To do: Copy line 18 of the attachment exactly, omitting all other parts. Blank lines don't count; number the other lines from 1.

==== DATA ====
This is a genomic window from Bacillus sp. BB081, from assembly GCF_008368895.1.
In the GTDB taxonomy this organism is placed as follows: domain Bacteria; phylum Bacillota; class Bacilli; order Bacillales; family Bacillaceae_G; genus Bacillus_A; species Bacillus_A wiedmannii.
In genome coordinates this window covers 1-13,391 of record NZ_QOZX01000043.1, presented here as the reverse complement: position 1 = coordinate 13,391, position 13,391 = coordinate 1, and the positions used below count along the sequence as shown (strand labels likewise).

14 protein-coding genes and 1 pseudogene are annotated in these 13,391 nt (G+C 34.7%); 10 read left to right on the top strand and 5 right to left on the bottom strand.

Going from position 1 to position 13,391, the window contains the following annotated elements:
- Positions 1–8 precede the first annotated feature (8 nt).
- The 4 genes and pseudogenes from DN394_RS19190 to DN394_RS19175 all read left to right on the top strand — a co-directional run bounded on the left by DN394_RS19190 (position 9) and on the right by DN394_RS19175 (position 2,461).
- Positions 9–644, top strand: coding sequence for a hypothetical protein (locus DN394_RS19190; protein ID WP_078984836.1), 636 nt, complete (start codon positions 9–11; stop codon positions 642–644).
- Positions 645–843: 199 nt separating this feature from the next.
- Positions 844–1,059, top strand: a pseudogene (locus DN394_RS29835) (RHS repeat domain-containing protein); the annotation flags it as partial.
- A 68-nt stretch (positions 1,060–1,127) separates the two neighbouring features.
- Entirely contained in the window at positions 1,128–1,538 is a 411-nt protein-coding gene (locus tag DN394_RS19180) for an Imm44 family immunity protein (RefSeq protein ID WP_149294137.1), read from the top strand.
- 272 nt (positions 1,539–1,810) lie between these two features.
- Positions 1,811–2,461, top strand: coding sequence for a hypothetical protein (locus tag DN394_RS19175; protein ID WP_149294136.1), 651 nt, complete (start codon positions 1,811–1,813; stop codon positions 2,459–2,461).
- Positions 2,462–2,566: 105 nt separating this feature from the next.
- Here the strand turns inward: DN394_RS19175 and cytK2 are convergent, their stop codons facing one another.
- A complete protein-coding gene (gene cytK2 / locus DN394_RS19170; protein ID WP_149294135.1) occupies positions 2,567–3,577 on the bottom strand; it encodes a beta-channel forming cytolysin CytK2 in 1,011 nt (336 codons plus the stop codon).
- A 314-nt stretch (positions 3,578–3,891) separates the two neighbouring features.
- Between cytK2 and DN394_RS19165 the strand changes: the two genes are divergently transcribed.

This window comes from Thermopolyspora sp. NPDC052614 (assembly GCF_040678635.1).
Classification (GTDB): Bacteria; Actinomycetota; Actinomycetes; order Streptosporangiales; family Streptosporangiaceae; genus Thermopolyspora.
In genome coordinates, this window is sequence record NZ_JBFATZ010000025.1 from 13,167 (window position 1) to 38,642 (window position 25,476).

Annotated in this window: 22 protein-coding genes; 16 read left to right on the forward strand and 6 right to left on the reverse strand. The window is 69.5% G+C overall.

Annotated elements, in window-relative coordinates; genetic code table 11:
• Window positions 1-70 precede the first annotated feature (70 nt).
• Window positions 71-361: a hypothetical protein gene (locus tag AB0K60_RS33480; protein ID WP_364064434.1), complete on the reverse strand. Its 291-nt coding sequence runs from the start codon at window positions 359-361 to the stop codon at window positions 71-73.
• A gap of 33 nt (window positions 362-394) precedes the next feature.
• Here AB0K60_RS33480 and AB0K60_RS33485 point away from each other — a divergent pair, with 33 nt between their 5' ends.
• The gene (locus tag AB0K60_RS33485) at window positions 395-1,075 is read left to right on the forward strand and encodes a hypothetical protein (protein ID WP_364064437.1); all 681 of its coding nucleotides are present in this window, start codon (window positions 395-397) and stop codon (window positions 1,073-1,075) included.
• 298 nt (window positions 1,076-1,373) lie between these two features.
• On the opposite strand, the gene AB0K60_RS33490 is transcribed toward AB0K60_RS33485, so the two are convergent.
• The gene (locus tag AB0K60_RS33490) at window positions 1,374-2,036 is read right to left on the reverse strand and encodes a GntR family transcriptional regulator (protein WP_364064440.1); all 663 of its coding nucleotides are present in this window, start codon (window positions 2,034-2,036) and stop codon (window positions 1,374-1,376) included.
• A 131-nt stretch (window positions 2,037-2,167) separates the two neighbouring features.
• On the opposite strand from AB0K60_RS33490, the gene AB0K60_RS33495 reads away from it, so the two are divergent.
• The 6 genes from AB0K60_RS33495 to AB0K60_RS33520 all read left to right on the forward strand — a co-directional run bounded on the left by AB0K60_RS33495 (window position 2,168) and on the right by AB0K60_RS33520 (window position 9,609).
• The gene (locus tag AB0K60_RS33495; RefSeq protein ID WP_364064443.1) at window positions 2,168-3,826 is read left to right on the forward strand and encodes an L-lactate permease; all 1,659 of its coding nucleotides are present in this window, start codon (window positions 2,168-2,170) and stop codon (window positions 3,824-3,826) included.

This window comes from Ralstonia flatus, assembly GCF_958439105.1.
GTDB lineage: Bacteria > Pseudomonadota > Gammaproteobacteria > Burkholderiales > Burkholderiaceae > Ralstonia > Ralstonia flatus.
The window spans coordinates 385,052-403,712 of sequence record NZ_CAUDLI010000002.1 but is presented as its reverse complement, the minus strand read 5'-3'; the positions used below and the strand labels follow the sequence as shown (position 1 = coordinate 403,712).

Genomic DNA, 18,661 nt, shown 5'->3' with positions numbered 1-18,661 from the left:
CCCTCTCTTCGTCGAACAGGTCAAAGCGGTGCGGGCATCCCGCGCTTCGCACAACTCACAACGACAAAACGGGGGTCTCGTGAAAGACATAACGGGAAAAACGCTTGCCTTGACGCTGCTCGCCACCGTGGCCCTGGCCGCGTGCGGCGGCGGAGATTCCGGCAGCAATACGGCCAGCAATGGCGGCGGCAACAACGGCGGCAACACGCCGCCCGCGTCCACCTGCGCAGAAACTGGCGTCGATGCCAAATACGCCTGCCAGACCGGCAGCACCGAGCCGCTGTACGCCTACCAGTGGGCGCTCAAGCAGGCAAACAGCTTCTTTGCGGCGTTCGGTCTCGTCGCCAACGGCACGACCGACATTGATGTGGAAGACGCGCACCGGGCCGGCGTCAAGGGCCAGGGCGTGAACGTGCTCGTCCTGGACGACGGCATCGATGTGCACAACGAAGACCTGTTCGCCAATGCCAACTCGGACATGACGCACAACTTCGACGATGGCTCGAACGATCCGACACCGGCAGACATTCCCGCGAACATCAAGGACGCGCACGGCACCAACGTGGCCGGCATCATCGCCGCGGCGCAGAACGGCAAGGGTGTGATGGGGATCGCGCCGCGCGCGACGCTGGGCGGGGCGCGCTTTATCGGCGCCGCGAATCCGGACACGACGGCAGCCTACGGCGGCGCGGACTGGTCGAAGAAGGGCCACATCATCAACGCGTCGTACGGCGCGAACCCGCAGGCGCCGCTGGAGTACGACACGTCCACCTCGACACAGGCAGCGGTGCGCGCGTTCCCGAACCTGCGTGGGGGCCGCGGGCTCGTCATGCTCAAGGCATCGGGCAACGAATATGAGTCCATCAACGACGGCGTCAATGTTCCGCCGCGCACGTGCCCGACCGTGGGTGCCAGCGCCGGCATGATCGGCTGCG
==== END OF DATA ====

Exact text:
- A 314-nt stretch (positions 3,578–3,891) separates the two neighbouring features.